I’ve been back from SE Asia for a little over a month now and haven’t been able to write a recap of the trip. About 20 minutes after landing back in San Francisco, my loaner phone (that had all my pictures from the trip since I’m currently without a camera), died. Like, no resurrecting, won’t power on AT ALL, kind of died. I lost all of my photos from the trip. Luckily I had made a Facebook album during my first couple days in Chiang Mai, so I had those, but the rest of my 2.5 weeks I was there, gone.
I went on this trip for work, but wanted to throw in a few vacation days in the beginning, since I had never been to Asia before. I had heard good things about Chiang Mai, Thailand, so I decided to go there for a few days before meeting the group to start work, and get some rest and relaxation in.
I stayed in a little hotel off of one of the main roads, and for as cheap as it was, had everything I needed. The Nimman Mai? Design Hotel was in a perfect location for restaurants and shopping, and was extremely walkable. The staff was very nice and helpful, which proved very helpful when I needed to get directions (they wrote it down in Thai for me, to show the Songthaew driver). It was extremely reasonably priced (like less than a Motel 6 in the US), had a super comfortable bed, free bottled water (important!), cheap laundry services and a great complimentary continental breakfast every morning).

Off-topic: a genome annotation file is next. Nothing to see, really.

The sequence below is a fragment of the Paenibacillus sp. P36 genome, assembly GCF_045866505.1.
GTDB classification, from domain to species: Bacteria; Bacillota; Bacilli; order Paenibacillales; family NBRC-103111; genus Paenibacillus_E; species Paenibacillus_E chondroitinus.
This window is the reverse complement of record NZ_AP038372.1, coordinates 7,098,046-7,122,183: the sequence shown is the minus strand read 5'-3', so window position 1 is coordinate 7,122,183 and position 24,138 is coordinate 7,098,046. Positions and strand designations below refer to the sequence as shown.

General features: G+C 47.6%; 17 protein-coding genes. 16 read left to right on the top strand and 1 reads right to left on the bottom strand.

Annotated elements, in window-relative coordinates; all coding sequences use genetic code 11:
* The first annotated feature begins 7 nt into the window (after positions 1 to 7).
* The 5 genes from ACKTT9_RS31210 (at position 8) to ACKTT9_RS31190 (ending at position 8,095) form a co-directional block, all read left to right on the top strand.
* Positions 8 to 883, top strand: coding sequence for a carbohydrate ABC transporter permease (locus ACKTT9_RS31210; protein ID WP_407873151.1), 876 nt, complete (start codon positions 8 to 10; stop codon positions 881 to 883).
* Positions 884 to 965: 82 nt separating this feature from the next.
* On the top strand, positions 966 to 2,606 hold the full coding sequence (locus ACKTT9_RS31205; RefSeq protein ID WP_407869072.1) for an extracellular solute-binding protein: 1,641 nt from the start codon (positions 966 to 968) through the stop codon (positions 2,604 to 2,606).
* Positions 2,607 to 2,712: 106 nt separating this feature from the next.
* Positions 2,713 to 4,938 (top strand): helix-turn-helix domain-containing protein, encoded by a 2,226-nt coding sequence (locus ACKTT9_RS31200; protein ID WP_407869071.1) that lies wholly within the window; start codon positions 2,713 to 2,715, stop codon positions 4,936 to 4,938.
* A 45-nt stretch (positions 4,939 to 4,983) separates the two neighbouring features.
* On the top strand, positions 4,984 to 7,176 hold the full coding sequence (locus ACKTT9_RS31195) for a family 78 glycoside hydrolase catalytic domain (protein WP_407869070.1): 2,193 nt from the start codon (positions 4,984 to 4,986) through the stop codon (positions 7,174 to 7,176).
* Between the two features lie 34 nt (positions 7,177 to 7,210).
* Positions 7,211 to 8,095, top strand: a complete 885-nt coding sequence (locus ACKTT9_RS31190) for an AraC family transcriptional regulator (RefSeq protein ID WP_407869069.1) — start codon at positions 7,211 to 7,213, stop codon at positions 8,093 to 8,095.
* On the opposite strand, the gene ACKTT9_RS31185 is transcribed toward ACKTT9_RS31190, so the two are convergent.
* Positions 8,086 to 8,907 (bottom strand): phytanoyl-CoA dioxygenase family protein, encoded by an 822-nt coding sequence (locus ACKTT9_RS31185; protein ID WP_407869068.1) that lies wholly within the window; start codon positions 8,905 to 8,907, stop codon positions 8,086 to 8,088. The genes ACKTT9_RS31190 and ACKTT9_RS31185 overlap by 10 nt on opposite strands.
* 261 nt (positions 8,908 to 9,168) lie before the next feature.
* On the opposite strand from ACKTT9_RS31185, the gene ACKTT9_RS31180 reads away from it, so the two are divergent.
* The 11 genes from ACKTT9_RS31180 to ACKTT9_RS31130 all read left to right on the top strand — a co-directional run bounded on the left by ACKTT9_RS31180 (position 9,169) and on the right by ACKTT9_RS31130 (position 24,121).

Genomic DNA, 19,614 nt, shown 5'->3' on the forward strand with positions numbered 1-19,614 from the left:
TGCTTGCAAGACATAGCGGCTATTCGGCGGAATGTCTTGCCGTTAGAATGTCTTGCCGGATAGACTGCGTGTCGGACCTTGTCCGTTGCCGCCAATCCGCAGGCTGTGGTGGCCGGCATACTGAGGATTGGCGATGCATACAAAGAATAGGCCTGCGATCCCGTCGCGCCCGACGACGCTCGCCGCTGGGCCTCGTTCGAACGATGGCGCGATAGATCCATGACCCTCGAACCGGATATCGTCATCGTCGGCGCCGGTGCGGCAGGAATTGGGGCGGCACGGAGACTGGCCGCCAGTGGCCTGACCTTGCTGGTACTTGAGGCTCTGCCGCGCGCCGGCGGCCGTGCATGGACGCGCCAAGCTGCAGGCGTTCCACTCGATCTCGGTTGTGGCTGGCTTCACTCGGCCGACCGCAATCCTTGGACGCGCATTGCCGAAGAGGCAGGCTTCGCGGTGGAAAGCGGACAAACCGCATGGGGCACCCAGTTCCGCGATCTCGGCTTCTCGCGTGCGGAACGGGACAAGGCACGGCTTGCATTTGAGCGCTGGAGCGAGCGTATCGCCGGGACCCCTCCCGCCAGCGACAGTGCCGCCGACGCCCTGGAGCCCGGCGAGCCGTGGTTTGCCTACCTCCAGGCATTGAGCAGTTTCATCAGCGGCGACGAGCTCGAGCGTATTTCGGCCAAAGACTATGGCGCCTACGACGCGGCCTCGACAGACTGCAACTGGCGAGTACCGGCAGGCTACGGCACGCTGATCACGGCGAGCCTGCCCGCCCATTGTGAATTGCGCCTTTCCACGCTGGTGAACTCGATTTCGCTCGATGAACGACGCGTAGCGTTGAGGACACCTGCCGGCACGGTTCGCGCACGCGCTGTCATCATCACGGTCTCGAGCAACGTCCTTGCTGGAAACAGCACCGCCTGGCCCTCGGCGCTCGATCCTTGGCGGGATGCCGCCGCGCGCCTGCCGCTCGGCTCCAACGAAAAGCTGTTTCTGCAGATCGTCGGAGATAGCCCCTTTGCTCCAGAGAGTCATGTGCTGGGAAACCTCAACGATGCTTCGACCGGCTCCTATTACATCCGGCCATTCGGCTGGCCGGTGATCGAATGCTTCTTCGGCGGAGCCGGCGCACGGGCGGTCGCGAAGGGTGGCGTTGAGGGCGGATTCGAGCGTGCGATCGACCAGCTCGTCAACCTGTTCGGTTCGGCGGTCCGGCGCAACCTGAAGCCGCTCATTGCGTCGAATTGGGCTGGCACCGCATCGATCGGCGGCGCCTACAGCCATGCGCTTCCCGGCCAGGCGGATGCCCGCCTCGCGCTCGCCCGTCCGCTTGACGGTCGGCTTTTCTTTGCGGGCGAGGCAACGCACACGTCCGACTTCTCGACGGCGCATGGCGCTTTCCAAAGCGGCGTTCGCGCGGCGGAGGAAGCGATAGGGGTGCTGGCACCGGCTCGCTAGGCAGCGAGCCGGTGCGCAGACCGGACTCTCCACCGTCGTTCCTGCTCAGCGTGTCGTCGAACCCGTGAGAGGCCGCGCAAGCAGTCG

I was able to explore the city, the old city (walled city), go up the mountain to Wat Phra That Doi Suthep, and hang out with some elephants. Here are some of my adventures!
The first full day I took a songthaew up the mountain to Wat Phra That Doi Suthep. It was amazing. I knew there were temples everywhere in Chiang Mai (and in SE Asia in general), but this one was phenomenal!
Yes, that is a baby tied onto what appears to be a 5 year-olds back… On stairs. I almost had a heart attack.
The many statues on the walk up to the temple. The sheer size of them is enough to render you speechless for a moment.
All gold leaf, nbd.
I may not be Buddhist, but being in Thailand, by myself, on this amazing trip, gave me a lot of reflection time. Every temple I went to, I would sit and give thanks for the experiences that I am lucky enough to be having.